Hafa Adai and Tirow! Welcome to the Division of Environmental Quality - Bureau of Environmental and Coastal Quality website.
Wastewater, Earthmoving, Erosion Control Branch
DEQ's Wastewater, Earthmoving and Erosion Control branch protects public health and the environment by minimizing negative impacts to CNMI soil surface and ground water resources through enforcement of local and federal environmental regulations.
This branch is responsible for controlling runoff from human related activities, ensuring proper design, construction and application of approved on-site wastewater disposal systems, responding to complaints on illegal and or unpermitted land clearing, issuing notices of violations and administrative orders and promoting public education and awareness
Press Release: Earthmoving & Erosion Control Rules and Regulation
BECQ-DEQ is announcing revisions to its earthmoving regulations that were adopted on June 7, 2014, after being published for public comment in the Commonwealth Register on February 28, 2014.
The following are the keys changes made:
- The reference to landscaping for small projects has been removed. Instead, all projects less than 100 meters and with a grade less than 3% will not be required to obtain a permit.
- All maps and site-plan drawings for commercial projects must be prepared using a computer-based drawing tool such as Auto-CAD.
A certified Erosion Control Specialist must oversee and
implement the temporary erosion control plan for all commercial
projects. An Erosion Control Specialist is any person who has
met the following requirements:
- The person has completed the application to register as a DEQ-certified Erosion Control Specialist, or has renewed a previously approved certification.
- The person has paid the necessary application fee or renewal fee.
- The person has passed the DEQ-administered “Erosion & Sediment Control Certification Exam” with a score of 70% or better.
- The person has not demonstrated a history of noncompliance with the DEQ Earthmoving & Erosion Control Regulations.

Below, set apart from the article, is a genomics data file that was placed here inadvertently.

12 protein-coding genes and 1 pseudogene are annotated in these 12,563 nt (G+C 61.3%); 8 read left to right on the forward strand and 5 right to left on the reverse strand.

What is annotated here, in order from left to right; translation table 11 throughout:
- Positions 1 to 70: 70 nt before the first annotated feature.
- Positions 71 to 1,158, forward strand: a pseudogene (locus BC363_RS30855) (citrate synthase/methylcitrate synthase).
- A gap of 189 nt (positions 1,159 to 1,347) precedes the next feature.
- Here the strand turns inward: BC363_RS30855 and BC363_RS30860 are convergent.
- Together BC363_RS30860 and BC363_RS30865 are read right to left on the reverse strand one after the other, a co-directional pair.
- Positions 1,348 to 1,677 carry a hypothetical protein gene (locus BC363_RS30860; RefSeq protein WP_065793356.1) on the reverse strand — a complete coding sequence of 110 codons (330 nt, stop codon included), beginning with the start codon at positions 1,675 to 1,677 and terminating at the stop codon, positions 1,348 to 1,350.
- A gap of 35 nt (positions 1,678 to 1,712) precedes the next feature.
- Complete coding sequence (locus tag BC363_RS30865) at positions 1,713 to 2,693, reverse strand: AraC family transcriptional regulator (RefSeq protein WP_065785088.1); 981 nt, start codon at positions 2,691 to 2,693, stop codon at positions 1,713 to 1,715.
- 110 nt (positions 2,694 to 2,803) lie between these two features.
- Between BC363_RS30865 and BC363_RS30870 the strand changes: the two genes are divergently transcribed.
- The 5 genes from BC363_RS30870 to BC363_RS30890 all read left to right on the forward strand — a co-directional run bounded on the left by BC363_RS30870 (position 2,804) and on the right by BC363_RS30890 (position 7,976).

The fee structure for commercial permit applications has been
revised as follows:
- Project Area/Fee
- Up to 1 hectare - $150.00
- Greater than 1 hectare less than or equal to 5 hectare - $450.00
- Greater than 5 hectare less than or equal to 15 hectare - $850.00
- Greater than 15 hectare less than or equal to 50 hectare - $3,000.00
- Greater than 50 hectare less than or equal to 100 hectare - $6,000.00
- Greater than 100 hectare less than or equal to 200 hectare - $10,000.00
- Greater than 200 hectare - $15,000.00
- Non-commercial applications, with the exception of work performed by the government, shall be charged an application fee of $25.
- The standards set forth in 2.1 and 2.2 of the 2006 CNMI and Guam Stormwater Management Manual are adopted by reference into the regulation.
- After a permit has been approved and issued, each amendment to a commercial application shall result in a fee of 50% of the original permit application fee.
The above Commercial and Non-commercial fee schedule will be in effect on September 2, 2014. For detailed information, please call the Wastewater, Earthmoving & Erosion Control Branch at 664-8500.
The Wastewater Treatment and Disposal program ensures proper design, construction and application of approved on-site wastewater disposal systems. Individual Wastewater Disposal System (IWDS) are systems designed for individual homes (and some commercial and business facilities) to dispose of wastes through septic tanks, leaching fields or seepage pits. Other Wastewater Treatment Systems (OWTS) are systems designed and installed to treat and dispose of sewage from a single structure or group of structures other than septic tanks together with leaching fields or seepage pits. This branch ensures that waste from these systems:
- Do not contaminate any drinking water supply.
- Are not accessible to insects, rodents, or other possible carriers of disease, which may come into contact with food or drinking water.
- Do not pollute or contaminate any waters used for public or domestic water supply purposes or for recreational purposes.
- Are not a health hazard, by being accessible to children.
- Do not give rise to nuisances due to odor or unsightly appearance.
- Will not violate any local laws or regulations governing water pollution or sewage disposal.
This branch is also responsible for reducing the direct and indirect discharge of untreated animal waste to state water and groundwater through use of components and practices (such as septic tanks, leach field, waste storage ponds, waste utilization, composting or other methods). A confined animal facility means a lot or facility (other than an aquatic animal production facility) where the following conditions are met:
- Animals (other than aquatic animals) have been, are, or will be stabled or confined and fed or maintained for a total of 45 days or more in any 12-month period, and
- Crops, vegetation forage growth, or post-harvest residues are not sustained in the normal growing season over any portion of the lot or facility.
Facilities are requested to construct and operate an Other Wastewater Treatment System (OWTS) if they contain any of the following number of head:
- 15 or more pigs
- 20 or more goats
- 10 or more cattle
- 100 or more chickens
- OR, any confined animal facility which had been found by the Division of Environmental Quality (DEQ) to have caused, by evidence of direct or indirect discharge, in violation of the CNMI Water Quality Standards or CNMI Drinking Water Regulations.